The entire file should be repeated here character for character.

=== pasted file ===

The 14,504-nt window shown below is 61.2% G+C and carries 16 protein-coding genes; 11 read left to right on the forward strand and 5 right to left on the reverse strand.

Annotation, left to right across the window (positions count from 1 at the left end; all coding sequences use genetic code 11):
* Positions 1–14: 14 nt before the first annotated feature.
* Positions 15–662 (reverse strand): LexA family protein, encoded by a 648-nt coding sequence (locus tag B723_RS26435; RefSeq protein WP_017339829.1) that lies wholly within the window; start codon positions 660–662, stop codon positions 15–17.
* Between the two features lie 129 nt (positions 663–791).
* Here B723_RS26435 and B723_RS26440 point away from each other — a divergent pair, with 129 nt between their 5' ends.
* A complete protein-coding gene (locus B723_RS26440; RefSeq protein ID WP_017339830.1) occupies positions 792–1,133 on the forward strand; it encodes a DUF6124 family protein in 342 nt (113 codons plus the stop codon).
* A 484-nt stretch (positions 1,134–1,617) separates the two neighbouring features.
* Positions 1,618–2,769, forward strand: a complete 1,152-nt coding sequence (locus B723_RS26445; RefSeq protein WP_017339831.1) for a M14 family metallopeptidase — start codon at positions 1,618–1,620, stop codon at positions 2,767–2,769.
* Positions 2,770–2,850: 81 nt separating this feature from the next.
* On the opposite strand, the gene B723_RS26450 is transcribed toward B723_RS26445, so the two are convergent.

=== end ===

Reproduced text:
The 14,504-nt window shown below is 61.2% G+C and carries 16 protein-coding genes; 11 read left to right on the forward strand and 5 right to left on the reverse strand.

Annotation, left to right across the window (positions count from 1 at the left end; all coding sequences use genetic code 11):
* Positions 1–14: 14 nt before the first annotated feature.
* Positions 15–662 (reverse strand): LexA family protein, encoded by a 648-nt coding sequence (locus tag B723_RS26435; RefSeq protein WP_017339829.1) that lies wholly within the window; start codon positions 660–662, stop codon positions 15–17.
* Between the two features lie 129 nt (positions 663–791).
* Here B723_RS26435 and B723_RS26440 point away from each other — a divergent pair, with 129 nt between their 5' ends.
* A complete protein-coding gene (locus B723_RS26440; RefSeq protein ID WP_017339830.1) occupies positions 792–1,133 on the forward strand; it encodes a DUF6124 family protein in 342 nt (113 codons plus the stop codon).
* A 484-nt stretch (positions 1,134–1,617) separates the two neighbouring features.
* Positions 1,618–2,769, forward strand: a complete 1,152-nt coding sequence (locus B723_RS26445; RefSeq protein WP_017339831.1) for a M14 family metallopeptidase — start codon at positions 1,618–1,620, stop codon at positions 2,767–2,769.
* Positions 2,770–2,850: 81 nt separating this feature from the next.
* On the opposite strand, the gene B723_RS26450 is transcribed toward B723_RS26445, so the two are convergent.